A Challenge to Tea Party Elected Officials

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How can we find out, and find out quickly, whether the newly elected tea party senators and representatives are serious? Many of us want to know if this will be a 1994 sellout all over again but we don’t want to wait two years to find out. (Granted, Murray knew right away but we are mere mortals.)

I have an idea. Let’s pick a federal agency that is arguably extra-constitutional, notoriously corrupt, useless, wasteful, and has a proven history of making life worse for almost everyone it touches (except the bureaucrats and contractors of course.) Let’s also choose an agency that has a sizable budget. Granted, the 1994 sellouts would not even cut the tiny subsidy to the NEA when I challenged them to do so the last time. But the tea party movement has raised the bar and we will not be satisfied with a miniscule "sacrifice.” No, this offering up of political power and pelf has to really "hurt." It must be in the many billions of dollars. And it must be a complete elimination with no programs transferred to other federal agencies. Under true federalism, these functions could very well be absorbed by the states but that’s not our concern here. So be it. People can and do vote with their feet to escape high-tax states such as New York and fly to low-tax states such as New Hampshire. The Free State Project has institutionalized this efficient form of direct citizen action.

So, Ladies and Gentlemen, I give you the acid test which will allow us to know if these tea party officials are serious or are just a bunch of egotistical politicians seeking a DC diversion from life "down on the farm."

The agency that they should abolish or at least de-fund is HUD. I could write a book about the damage HUD has wrought in its history and prominent libertarians James Bovard and Thomas DiLorenzo have exposed its failure in many articles over the years. A panoramic review will suffice here.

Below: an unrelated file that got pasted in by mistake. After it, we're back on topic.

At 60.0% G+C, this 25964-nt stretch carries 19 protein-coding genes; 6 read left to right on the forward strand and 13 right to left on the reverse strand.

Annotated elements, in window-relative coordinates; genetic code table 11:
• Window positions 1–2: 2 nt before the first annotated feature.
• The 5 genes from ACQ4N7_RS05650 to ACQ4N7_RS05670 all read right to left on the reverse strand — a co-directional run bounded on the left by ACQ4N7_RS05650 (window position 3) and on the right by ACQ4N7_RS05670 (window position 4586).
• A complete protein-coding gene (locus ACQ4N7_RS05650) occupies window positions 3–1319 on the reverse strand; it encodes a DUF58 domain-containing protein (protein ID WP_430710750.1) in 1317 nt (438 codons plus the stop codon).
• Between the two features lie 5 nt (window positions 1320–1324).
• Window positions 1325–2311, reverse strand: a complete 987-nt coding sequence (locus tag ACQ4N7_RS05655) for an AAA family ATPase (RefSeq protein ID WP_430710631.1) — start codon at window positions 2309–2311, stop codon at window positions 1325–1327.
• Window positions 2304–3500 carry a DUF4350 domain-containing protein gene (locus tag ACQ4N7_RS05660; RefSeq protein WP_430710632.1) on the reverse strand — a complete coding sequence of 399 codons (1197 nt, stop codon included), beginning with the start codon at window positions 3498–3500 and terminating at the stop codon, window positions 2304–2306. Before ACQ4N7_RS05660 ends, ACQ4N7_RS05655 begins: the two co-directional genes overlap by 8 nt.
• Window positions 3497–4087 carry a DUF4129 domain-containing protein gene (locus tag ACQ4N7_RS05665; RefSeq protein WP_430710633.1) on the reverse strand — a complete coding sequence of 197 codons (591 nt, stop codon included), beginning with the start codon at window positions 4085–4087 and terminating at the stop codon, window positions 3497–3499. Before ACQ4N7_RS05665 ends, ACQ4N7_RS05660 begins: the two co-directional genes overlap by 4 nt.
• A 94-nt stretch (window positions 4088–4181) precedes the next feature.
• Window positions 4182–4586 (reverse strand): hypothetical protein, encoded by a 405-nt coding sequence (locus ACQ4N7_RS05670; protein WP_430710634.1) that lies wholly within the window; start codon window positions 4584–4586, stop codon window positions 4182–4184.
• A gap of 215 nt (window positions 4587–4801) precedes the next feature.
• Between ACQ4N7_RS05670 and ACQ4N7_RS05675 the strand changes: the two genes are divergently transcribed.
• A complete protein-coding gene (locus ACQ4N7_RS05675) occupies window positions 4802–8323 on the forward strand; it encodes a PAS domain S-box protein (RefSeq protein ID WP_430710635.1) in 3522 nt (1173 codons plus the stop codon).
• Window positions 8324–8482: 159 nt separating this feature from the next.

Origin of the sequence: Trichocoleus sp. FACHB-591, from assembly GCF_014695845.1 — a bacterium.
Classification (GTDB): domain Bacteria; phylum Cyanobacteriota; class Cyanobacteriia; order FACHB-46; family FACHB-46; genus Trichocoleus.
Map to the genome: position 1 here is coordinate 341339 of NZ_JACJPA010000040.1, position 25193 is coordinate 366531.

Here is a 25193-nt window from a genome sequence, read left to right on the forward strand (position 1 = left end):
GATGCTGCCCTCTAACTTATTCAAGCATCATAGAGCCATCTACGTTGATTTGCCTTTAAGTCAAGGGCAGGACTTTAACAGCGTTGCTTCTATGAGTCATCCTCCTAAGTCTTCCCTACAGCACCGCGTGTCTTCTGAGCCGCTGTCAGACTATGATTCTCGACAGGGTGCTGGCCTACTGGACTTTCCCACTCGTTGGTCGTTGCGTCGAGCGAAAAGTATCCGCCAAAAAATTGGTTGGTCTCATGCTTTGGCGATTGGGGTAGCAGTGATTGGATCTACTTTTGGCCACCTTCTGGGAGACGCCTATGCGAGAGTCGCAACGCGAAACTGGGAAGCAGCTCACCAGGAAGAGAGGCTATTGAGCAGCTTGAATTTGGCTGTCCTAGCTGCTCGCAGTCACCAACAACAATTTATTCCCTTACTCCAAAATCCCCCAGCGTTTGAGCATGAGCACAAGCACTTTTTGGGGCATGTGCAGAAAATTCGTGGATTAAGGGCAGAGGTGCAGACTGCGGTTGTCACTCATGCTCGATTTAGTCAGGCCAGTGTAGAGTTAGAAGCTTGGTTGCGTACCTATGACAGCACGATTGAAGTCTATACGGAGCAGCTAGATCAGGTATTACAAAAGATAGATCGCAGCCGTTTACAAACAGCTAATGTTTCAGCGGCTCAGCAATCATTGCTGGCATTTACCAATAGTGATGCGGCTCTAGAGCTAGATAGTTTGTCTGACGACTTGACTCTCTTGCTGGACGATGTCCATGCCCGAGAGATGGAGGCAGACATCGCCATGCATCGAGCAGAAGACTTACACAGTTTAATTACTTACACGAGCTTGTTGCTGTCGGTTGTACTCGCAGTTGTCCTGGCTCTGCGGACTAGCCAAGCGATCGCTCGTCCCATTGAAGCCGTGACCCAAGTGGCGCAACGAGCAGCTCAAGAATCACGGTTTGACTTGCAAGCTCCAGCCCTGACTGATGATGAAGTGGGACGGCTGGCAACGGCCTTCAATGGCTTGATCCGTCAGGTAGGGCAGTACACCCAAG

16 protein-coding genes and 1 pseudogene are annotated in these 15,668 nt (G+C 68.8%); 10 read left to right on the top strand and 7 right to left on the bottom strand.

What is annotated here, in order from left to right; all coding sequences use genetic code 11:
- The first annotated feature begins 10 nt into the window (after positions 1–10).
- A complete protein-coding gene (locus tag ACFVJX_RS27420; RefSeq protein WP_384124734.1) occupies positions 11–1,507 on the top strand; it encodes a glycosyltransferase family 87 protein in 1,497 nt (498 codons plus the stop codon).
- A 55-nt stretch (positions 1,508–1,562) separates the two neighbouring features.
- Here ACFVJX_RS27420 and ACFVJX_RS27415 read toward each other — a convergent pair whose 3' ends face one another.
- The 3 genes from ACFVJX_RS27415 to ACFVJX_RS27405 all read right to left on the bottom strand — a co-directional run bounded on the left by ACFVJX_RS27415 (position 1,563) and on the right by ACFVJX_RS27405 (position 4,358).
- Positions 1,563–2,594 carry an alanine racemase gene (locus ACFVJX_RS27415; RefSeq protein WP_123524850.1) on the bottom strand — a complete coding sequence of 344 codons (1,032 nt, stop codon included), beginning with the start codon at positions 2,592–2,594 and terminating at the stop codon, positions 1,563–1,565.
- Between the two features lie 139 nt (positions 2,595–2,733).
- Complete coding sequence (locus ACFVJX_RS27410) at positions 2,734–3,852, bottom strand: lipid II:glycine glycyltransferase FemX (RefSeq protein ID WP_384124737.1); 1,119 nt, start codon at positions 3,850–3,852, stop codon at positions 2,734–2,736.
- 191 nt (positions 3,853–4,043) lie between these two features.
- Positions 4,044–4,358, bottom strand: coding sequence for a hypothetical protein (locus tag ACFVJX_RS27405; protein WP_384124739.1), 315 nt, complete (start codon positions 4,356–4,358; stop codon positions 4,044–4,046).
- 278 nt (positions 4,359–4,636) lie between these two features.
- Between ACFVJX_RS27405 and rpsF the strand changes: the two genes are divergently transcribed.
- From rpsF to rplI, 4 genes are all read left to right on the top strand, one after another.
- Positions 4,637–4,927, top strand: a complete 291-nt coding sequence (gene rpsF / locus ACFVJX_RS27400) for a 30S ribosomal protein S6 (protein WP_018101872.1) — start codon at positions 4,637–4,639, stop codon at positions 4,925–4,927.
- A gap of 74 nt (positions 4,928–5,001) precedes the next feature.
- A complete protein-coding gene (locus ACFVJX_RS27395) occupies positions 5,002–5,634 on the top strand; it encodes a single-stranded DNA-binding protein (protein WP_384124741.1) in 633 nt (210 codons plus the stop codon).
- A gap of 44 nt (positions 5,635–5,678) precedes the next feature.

HUD has destroyed many urban neighborhoods and replaced them with gigantic Soviet-style public housing projects that are breeding grounds for crime and despair. In many cases, such as in my hometown of Buffalo, neighborhoods were destroyed and replaced by nothing! At 19:52 of The Incredible Bread Machine, Rothbard does a stand-up routine (sitting down) on how the federal bulldozer destroyed more housing units than HUD built. Billions of HUD development funds have been wasted (of course) and funneled into payoffs to contractors who kick back donations to keep the slimeballs in power. In Buffalo, about $556,000,000 was spent in recent years and it’s difficult to figure out where it went other than patronage jobs. HUD helped cause the mortgage meltdown by subsidizing mortgages that credit-unworthy home buyers could not afford. HUD is a poor manager of its properties, many of which are decaying and many of which have already been demolished. HUD has been called "the worst landlord . . . in the United States."

The actual solution to the problem of affordable housing is of course to be found in the free market. Government creates its own demand here as in other areas. First, it inflates the cost of housing through regulation, taxes and zoning. Then, it reduces the income of the poor through taxes, fees, occupational licensure, compulsory schooling and many other regulations. Having manufactured large numbers of poor people and created a shortage of affordable housing for them, it then created HUD in an attempt to solve the problem. It failed to solve that problem but created many new ones. It’s time to break the cycle of government failure leading to government programs that fail and create the demand for even more programs.

Why abolish HUD and not Education or Agriculture? Mainly, politics. Abolishing food stamps or student loans would be politically difficult right now. I want to make it easy on the tea partiers to do the right thing. Let’s start with HUD and maybe the savings can be used to phase out other federal departments. One step at a time beats sitting on your rear.

But, you say, it’s also politically impossible to abolish public housing. However, there is an easy answer to that concern not available with student loans or food stamps: privatization. Turn ownership of these units over to the current occupants. Don’t evict them; give them a deed. There’s no space here to argue the right and wrong of this proposal. My point is merely to show how to abolish HUD in a politically palatable way. Almost any means of privatization of assets is preferable to allowing them to stay in the public sector.